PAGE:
From the Blogroll XVIII: “And the Plane and the Bus Maybe Yesterday” Edition

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At 99 Seats, the topic is the resurfacing of playwright Theresa Rebeck, who has become a lightning rod for the righteous idea of playwrights being righteous about playwriting as well as the equally righteous idea of folks that write about playwrights being righteous about about playwrights who are righteous about playwriting.

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At the African-American Playwrights Exchange, the playwright OyamO is declaring black theater dying or dead — if you look at the post, it’s designed in the form of an obituary, and the headline reads as follows:

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“Black theatre” is not at all vital to the wellbeing of the black community, has no crucial purpose within that community and is irrelevant to the existence of that community.

Discuss. Also discuss the back-and-forth between Verticus Erectus and the venerable Gary Garrison, who is executive director for creative affairs at the Dramatists Guild, and has some pretty interesting things to say about people who complain about the high cost of doing theater on Broadway and the high cost of chewing gum.

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At Adaumbelle’s Quest, Adam Rothenberg’s quest to interview every Broadway baby of note continues unbounded — and thrillingly so. The latest? The delectable Orfeh. One quibble: He doesn’t ask if her brother’s name is Eitherweh.

At Adventures in the Endless Pursuit of Entertainment, Sarah B. reviews Michael Rudez’s On the Way Down and poached an egg, inspired by a certain Meryl Streep film. Let’s see, which one could it be?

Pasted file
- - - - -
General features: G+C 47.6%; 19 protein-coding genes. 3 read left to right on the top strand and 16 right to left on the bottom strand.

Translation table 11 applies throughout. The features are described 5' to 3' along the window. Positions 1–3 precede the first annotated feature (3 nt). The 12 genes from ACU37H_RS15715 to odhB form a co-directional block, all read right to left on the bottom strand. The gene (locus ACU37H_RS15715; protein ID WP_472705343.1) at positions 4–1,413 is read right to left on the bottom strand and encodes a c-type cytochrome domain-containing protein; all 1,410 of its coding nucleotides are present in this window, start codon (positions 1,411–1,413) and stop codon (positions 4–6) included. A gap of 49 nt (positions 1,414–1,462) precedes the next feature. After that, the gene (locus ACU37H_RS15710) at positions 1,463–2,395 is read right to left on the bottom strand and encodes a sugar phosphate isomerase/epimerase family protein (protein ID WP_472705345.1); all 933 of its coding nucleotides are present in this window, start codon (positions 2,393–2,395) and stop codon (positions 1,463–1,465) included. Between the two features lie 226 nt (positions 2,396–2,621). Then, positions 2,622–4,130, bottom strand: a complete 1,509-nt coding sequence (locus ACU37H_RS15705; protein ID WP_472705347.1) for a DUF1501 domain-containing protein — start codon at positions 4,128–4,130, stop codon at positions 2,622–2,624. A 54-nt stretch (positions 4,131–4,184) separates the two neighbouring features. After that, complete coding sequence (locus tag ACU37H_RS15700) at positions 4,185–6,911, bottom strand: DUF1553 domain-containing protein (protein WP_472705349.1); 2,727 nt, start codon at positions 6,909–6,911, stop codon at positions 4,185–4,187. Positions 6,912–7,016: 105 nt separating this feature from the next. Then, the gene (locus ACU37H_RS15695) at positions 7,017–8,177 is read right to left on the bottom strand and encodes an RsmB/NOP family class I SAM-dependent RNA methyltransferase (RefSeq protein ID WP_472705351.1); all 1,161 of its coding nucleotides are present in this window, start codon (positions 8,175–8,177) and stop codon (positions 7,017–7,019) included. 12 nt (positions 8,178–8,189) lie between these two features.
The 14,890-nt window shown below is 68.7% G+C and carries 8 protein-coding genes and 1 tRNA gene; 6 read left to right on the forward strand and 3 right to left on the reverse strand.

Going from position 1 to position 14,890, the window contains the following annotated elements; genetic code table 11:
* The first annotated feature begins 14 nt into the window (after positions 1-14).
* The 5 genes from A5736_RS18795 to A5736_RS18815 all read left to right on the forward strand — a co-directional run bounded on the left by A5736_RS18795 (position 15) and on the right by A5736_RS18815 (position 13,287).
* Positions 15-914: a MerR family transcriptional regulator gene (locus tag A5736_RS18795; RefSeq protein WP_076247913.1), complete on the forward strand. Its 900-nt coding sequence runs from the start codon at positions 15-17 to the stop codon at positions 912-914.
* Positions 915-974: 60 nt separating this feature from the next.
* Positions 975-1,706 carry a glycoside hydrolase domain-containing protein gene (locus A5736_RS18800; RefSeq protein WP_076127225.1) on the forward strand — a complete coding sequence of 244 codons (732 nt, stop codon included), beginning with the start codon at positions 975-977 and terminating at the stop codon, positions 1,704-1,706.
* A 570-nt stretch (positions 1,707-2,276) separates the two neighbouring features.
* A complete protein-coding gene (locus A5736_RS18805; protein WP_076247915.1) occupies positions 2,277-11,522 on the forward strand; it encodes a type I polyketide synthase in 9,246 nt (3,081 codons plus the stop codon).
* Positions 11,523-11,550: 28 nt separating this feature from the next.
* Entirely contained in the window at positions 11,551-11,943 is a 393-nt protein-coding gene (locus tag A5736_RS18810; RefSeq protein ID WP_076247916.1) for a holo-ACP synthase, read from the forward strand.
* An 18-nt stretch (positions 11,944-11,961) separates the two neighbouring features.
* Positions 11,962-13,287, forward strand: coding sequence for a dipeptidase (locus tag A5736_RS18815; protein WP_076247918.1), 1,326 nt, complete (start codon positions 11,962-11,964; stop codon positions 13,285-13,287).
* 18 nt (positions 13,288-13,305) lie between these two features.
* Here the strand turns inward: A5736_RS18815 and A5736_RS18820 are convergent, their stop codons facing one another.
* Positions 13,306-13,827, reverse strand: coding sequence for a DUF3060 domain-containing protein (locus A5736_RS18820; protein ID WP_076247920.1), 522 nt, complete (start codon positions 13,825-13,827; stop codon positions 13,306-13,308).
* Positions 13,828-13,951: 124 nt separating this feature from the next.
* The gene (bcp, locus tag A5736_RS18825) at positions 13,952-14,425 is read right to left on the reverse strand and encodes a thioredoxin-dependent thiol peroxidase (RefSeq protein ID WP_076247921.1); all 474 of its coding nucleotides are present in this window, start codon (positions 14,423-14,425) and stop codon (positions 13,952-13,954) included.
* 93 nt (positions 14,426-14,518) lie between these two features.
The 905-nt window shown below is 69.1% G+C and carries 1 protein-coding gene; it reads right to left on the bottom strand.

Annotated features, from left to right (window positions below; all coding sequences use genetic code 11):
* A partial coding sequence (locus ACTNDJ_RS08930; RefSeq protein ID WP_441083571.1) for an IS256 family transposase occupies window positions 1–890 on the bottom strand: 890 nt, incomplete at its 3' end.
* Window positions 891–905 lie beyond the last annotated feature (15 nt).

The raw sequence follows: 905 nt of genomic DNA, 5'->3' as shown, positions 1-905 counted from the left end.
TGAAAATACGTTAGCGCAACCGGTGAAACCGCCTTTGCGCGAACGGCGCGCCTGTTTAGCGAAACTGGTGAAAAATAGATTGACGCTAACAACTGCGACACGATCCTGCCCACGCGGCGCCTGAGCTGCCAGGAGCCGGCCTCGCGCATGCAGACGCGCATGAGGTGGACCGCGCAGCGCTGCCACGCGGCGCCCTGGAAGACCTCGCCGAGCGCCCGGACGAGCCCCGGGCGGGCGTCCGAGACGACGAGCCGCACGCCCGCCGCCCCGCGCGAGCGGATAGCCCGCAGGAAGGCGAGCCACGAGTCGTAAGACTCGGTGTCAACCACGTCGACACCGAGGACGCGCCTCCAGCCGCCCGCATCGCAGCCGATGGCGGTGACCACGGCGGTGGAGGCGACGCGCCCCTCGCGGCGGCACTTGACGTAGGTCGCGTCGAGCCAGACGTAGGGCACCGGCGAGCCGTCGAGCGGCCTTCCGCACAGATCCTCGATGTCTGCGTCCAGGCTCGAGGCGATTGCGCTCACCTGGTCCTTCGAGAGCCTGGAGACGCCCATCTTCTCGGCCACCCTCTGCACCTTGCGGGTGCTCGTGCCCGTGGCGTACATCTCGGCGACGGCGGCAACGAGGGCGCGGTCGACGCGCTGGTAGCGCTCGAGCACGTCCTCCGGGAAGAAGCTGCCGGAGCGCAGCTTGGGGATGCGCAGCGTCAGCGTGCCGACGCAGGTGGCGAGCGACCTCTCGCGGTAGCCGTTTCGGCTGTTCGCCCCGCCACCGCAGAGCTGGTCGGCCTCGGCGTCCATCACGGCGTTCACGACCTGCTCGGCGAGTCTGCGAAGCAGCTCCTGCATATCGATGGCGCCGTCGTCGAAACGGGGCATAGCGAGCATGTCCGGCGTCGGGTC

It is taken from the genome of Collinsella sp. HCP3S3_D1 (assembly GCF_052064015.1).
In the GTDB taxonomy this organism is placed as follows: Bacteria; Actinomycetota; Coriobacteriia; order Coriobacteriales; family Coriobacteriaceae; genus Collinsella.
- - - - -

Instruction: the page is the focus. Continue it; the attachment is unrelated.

At An Angry White Guy in Chicago, Don Hall takes those brown-shirted birthers and says what needs to be said under the rubric of “I believe”…:

…that anyone who, at this point, gives anything other than derision and disgust to a self-proclaimed “birther” needs to reach up, pull his head out of his tightly squeezed pucker hole and smell some reality. Dumbasses.

…that anything that causes you fear, should. That said, facing your fears with an absolute resolve to overcome that which frightens you is the sign of character we all strive to have etched on our tombstones. Unless what you fear is a black president and then you should just give up and drool your way to premature dementia, you unibrow dipshit.

…that, if the news cats had pursued the erroneous claims about WMDs in 2002/2003 with the same fervor they’re pounding on the “birther” movement and the death of Michael Jackson, maybe we wouldn’t have invaded a nonthreatening country six years ago. What happened to mainstream media? The decision that making money was more important than reporting substantive investigative NEWS.

At Americans for the Arts Artsblog, there coverage of the confirmation votes for Rocco Landesman and Jim Leach as chairs of the National Endowment of the Arts and Humanities, respectively. Gotta love this statement from American for the Arts poobah Robert L. Lynch: